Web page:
42

I have a class describing a Point (has 2 coordinates x and y) and a class describing a Polygon which has a list of Points which correspond to corners (self.corners) I need to check if a Point is in a Polygon

Here is the function that is supposed to check if the Point is in the Polygon. I am using the Ray Casting Method

def in_me(self, point):
        result = False
        n = len(self.corners)
        p1x = int(self.corners[0].x)
        p1y = int(self.corners[0].y)
        for i in range(n+1):
            p2x = int(self.corners[i % n].x)
            p2y = int(self.corners[i % n].y)
            if point.y > min(p1y,p2y):
                if point.x <= max(p1x,p2x):
                    if p1y != p2y:
                        xinters = (point.y-p1y)*(p2x-p1x)/(p2y-p1y)+p1x
                        print xinters
                    if p1x == p2x or point.x <= xinters:
                        result = not result
            p1x,p1y = p2x,p2y
         return result

I run a test with following shape and point:

PG1 = (0,0), (0,2), (2,2), (2,0)
point = (1,1)

The script happily returns False even though the point it within the line. I am unable to find the mistake

5
  • 1
    Might be because you're using "/" on integers, which returns an integer (rounded down). You should do all computations with floats instead. Also, if p1y == p2y, xinters might not be defined but still used just afterwards.
    – Armin Rigo
    May 18, 2013 at 15:04
  • Better yet: don't divide at all. Instead of computing xinters, check if (point.x - p1x)*(p2y-p1y) <= (point.y-p1y)*(p2x-p1x). However, casting the vertex coordinates to integers could introduce errors if they aren't already integers to start with.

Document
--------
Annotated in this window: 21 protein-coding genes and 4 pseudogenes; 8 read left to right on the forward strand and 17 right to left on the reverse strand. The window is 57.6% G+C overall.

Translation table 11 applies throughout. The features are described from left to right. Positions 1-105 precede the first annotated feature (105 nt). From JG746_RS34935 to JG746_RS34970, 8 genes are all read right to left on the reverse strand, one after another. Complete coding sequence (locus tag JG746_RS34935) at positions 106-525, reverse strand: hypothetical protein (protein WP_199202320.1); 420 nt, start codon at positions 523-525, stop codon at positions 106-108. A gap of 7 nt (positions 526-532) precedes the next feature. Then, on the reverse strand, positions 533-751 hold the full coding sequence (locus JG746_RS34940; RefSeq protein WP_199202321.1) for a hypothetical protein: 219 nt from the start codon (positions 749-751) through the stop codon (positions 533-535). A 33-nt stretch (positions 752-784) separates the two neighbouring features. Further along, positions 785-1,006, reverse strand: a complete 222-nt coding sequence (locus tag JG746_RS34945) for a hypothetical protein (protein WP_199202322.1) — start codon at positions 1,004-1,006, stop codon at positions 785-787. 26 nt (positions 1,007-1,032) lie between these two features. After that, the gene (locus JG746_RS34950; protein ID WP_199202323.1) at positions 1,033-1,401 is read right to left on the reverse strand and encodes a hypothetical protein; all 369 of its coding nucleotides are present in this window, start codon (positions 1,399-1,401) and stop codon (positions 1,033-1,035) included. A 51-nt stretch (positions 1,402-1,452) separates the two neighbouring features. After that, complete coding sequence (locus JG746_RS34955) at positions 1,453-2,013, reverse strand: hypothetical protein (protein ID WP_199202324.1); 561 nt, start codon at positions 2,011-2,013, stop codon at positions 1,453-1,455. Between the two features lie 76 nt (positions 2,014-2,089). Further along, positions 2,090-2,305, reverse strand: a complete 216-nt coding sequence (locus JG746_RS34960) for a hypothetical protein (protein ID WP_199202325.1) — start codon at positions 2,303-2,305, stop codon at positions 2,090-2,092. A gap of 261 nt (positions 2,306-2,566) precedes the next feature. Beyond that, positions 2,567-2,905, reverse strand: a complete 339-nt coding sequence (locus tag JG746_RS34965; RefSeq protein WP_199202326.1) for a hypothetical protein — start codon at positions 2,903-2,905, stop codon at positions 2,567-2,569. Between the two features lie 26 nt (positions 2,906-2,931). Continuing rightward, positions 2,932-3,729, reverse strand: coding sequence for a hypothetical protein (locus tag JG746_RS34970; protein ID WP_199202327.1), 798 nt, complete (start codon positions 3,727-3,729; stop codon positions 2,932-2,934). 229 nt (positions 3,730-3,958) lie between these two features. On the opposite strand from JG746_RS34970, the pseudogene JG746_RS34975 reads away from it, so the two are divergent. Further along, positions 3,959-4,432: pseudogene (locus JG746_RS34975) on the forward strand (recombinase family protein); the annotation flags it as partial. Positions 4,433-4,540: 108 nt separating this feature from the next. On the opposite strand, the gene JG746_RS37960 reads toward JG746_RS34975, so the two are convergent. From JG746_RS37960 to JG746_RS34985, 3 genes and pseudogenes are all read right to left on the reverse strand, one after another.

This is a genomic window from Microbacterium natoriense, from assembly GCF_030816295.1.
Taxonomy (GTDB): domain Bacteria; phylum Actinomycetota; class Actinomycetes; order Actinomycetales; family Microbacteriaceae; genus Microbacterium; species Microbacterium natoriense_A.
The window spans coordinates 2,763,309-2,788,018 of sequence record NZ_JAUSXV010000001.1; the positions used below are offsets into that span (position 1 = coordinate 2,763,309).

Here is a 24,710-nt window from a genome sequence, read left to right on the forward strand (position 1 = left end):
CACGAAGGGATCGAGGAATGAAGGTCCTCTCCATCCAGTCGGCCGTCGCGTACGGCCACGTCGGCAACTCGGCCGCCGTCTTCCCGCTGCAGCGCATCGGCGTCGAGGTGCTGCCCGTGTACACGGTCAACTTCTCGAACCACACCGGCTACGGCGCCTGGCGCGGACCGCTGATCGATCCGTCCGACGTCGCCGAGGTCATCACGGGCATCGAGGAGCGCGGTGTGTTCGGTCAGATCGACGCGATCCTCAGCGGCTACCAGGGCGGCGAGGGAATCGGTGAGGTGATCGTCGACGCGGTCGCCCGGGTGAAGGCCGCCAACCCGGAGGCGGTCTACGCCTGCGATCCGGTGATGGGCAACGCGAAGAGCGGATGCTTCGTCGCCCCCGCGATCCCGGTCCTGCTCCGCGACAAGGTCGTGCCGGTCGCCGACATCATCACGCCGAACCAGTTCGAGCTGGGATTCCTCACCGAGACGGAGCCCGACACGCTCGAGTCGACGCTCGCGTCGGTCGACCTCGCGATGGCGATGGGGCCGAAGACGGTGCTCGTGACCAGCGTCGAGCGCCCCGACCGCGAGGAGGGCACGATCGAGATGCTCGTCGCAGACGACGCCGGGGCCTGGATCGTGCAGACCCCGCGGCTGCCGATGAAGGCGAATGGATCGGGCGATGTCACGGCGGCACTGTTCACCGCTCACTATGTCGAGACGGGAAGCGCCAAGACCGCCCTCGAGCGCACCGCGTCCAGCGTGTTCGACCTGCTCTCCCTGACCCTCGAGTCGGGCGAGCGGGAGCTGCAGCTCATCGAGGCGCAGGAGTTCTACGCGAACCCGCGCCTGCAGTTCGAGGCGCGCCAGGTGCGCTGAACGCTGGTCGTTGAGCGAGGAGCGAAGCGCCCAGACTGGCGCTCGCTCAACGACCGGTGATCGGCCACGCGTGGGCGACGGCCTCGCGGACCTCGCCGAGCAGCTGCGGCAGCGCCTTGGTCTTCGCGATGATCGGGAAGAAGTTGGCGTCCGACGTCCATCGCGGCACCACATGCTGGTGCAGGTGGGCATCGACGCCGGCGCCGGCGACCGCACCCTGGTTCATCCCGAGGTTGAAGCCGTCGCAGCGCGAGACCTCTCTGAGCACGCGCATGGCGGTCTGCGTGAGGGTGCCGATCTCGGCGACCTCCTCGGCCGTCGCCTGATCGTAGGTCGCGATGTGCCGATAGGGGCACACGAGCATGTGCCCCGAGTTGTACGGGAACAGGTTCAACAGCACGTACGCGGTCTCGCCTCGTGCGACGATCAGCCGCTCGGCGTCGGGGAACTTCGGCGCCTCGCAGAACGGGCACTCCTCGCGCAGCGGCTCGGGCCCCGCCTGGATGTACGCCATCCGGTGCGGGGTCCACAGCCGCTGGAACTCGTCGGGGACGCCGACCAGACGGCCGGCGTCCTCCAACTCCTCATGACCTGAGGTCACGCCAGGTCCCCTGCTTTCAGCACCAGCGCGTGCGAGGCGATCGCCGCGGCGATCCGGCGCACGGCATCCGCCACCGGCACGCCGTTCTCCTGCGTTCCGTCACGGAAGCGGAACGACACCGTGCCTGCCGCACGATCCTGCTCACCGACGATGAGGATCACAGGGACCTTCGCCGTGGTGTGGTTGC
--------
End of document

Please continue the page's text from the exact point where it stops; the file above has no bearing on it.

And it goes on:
– chepner
    May 18, 2013 at 16:19
  • 1
    ...or use Python 3, which doesn't truncate to integers on division. May 18, 2013 at 16:56
  • how would using (point.x - p1x)*(p2y-p1y) <= (point.y-p1y)*(p2x-p1x) make the actual code look like? Since it is a homework assignment, then we have to use Python 2.7 :(
    – Helena
    May 18, 2013 at 17:41
  • @Ulrich & helena: Python 3 division can be enabled in Python 2 using from __future__ import division. Another alternative is to just float() either the numerator or denominator (or a term in one of them in this case).
    – martineau
    Jul 14, 2014 at 13:22

4 Answers 4

62

I would suggest using the Path class from matplotlib

import matplotlib.path as mplPath
import numpy as np

poly = [190, 50, 500, 310]
bbPath = mplPath.Path(np.array([[poly[0], poly[1]],
                     [poly[1], poly[2]],
                     [poly[2], poly[3]],
                     [poly[3], poly[0]]]))

bbPath.contains_point((200, 100))

(There is also a contains_points function if you want to test for multiple points)

7
  • 3
    For this to work, you must first import numpy as np Mar 6, 2015 at 16:54
  • 5
    Anyone checked performance of contains_points against a pure Python implementation ? Jul 11, 2016 at 8:18